For the floral ’emblems’ section I chose a particular species for the central flower which is either the ‘symbol’ for the Celtic Region represented. The idea for this design was based around Gothic style window shapes to frame each wildflower.
The Australian set of this collection highlighted four well known Australian Wildflowers with knotwork.
In 2004 I was invited to bring the collection to exhibit at theAustralian Celtic Festival in Glen Innes and had such a nice time – always worth a visit! The Australian Celtic – Glen Innes Wildflowers Banner was designed for the 2004 Australian Celtic Glen Innes Festival Exhibition using wildflowers from that region.
I think my favourite pieces are the Wildflower Circles – where chose a particular species for the central flower which is either the ‘symbol’ for the Celtic Region represented, is endemic or commonly found there and the other wildflowers surrounding them are six wildflower species commonly found or in some cases endemic to that region.
The full collection can be seen over at my main website – Lynette Weir.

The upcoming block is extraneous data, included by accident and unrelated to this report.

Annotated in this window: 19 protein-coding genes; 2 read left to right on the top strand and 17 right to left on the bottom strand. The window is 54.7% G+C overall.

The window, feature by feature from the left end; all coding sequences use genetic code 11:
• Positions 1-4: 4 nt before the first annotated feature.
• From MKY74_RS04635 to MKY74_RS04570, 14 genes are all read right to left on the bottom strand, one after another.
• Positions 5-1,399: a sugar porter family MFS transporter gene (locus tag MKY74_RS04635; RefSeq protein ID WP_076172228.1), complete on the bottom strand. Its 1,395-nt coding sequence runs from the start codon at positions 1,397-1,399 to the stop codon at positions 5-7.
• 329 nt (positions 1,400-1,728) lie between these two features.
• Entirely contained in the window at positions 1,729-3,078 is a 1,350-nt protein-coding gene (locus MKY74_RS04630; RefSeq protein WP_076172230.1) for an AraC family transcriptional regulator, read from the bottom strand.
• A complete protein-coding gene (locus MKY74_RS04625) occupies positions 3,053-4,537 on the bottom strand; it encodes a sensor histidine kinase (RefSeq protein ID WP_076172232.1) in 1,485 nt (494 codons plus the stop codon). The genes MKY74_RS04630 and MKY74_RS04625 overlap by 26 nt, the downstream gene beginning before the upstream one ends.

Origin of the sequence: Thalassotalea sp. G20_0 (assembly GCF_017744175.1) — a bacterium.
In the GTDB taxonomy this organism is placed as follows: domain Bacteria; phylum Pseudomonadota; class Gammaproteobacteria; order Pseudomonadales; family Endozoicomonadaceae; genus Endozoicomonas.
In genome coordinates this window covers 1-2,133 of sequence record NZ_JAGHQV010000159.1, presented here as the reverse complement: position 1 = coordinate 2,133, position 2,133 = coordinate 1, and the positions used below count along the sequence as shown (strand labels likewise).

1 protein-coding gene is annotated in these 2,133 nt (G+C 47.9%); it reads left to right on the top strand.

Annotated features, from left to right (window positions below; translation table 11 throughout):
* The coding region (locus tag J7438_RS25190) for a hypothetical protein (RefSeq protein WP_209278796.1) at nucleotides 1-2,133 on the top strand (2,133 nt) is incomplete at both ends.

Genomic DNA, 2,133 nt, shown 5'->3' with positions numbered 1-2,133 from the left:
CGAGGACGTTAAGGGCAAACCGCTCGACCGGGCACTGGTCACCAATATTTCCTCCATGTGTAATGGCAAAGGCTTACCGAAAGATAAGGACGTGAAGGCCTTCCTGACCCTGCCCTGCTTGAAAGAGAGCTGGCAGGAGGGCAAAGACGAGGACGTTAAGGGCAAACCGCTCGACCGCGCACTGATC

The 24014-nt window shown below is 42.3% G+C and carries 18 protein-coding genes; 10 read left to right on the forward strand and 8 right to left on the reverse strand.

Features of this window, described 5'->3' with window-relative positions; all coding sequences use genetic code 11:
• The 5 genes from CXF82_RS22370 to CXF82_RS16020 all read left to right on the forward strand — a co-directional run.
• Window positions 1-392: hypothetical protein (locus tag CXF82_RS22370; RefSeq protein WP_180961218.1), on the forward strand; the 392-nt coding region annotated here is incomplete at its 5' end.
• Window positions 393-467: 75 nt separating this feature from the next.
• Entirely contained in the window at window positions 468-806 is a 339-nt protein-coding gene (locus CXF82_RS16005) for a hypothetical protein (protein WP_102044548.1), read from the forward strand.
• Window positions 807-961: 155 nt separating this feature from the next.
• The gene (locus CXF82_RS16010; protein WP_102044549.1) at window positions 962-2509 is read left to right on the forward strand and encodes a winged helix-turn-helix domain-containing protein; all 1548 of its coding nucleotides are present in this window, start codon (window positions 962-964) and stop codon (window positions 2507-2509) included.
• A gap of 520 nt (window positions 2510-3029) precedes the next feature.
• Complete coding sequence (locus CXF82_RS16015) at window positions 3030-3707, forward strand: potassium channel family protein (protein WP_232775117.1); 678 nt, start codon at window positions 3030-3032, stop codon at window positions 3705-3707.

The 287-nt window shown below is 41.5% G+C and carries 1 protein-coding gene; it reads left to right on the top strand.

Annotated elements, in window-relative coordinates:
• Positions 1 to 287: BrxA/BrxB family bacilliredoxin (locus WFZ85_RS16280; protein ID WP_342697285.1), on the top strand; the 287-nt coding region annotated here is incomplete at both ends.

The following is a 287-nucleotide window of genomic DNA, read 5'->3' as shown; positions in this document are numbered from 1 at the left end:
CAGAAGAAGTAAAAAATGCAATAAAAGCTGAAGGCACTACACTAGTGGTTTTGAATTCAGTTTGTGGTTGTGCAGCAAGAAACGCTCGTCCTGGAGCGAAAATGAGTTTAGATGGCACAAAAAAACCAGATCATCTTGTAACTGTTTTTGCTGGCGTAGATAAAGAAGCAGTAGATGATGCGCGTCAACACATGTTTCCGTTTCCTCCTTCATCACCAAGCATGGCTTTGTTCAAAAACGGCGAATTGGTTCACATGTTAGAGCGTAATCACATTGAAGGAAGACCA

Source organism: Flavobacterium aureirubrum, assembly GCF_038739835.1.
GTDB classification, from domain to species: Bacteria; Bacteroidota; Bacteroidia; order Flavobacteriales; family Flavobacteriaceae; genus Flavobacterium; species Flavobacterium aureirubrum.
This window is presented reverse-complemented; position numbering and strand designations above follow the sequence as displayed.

A couple of years back we went to New Zealand to visit my son who was studying over there. It was rather a flying a visit but we managed to call at Rotorua and spent an afternoon at Wingspan – it was one of the highlights of the trip. You can tell this by the smiles on the faces of my youngest son and husband!!
Wingspan is a Trust set up to care for sick, injured and orphaned raptors. Their main aim is to return these raptors back to the wild. However some of the birds for various reasons cannot be returned and they form part of their education program.
Watching these magnificent birds up close was amazing and the staff were so generous with their time and giving the opportunity to interact and insight into these birds. If you ever get the opportunity please visit them they are doing wonderful work both in education as well as rehabilitation.